Monday, November 21, 2011

BMWs and the Giant Slayer

Last week I had the honor of participating in the PICO Network National Gathering of Clergy and Faith Leaders in the city of New Orleans, LA. PICO is a national network of faith-based community organizations working to create innovative solutions to problems facing urban, suburban and rural communities.

While in this city I got to see BMW's, a rare occurrence in Los Angeles. By now you may be wondering what I'm talking about...BMW rare in LA? This statement is not true if I'm talking about the cars but since I am talking about the occurrence of seeing Black Men Working then that's another story all together. It struck me that in New Orleans it's still possible to see Black Men Working. In fact it's entirely possible to see Black people, (People of African Decent) working everywhere. They were working in all of the service areas men and women serving as managers, store clerks, waiters, cable car drivers and a host of other occupations.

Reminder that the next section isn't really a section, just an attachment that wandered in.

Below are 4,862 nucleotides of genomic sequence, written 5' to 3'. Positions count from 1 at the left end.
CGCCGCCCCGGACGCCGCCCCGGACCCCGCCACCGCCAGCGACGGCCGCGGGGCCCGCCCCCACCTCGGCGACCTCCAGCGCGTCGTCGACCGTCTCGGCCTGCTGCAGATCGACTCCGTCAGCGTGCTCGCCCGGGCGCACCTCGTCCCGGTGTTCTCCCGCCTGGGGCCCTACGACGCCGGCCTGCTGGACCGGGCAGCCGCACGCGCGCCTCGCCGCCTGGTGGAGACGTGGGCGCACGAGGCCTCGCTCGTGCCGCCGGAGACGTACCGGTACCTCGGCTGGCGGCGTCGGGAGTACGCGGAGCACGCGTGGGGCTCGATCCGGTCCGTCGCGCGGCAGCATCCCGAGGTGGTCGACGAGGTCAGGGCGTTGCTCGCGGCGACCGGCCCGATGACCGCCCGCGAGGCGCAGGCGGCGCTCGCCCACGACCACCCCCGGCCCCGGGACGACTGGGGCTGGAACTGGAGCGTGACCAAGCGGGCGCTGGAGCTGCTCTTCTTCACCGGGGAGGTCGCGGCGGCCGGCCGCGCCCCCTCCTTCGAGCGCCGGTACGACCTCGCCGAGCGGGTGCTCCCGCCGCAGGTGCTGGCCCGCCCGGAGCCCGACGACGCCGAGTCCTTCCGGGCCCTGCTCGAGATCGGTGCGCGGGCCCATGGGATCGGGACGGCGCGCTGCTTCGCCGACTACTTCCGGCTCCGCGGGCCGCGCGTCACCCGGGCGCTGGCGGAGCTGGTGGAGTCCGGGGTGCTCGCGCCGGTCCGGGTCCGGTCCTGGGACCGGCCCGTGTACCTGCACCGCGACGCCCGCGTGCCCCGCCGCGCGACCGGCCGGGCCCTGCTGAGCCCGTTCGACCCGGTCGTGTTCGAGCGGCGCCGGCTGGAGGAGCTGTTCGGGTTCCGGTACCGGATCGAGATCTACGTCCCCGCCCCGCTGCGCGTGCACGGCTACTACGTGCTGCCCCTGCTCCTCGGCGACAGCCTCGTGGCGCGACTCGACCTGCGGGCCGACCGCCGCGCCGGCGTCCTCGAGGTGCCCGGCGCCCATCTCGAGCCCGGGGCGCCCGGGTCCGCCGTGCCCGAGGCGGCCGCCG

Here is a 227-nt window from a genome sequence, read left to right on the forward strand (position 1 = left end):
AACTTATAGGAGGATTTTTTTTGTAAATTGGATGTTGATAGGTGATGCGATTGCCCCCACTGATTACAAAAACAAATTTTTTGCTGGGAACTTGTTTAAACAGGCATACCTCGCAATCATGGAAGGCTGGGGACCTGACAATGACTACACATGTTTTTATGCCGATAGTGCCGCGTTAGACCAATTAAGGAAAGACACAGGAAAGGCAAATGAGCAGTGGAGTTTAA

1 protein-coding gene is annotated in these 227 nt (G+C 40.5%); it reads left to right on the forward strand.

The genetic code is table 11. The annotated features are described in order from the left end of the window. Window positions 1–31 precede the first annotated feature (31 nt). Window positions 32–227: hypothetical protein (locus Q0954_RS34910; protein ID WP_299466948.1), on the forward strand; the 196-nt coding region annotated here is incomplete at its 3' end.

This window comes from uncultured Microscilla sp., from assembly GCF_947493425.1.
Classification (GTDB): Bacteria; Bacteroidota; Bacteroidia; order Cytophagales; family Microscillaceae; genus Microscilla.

Being a resident of Los Angeles County... It's rear for me to see situations like the one in the photo above BMW. Why is that? Why is it so rare to see Black Men Working in mass in Los Angeles County? Is it because Black Men Do not need Jobs? Or Is it because so many Black men are invisible or in prison as casualties of the War On Drugs?

While at the PICO National Gathering of Clergy, I was introduced to a Giant Slayer her name is Michelle Alexander. Michelle slays giant myths about our present situation in America. I was wholly disturbed and literally brought to tears by a message presented by Michelle Alexander, the Author of the New Jim Crow. Check out a summary of her message at the link below then go run that...

Sunday, November 13, 2011

Legacy of the King James Bible in The Black Church @ Azuza Pacific Univ.

The Legacy of the King James Bible in The Black Church has always been some what of a mystery to me. After completing seminary, I have often wondered why the black church has held on so tenaciously to the King James Version of the Bible. I have to believe that in large part it is driven by the leaders of the Black Church, The African American Pastor.

The Pastor depending on his theological training and exposure he or she (mostly he) may or may not be aware of the questions concerning the quality and accuracy of original documents from which the KJV was derived. He may or may not be aware of the questions that surround the life and life style of King James and the historical reason for this particular version being commissioned. He may or may not be aware of history of the English bible. But you can be sure that it is primarily the pastor that keeps the King James Bible alive in our congregation.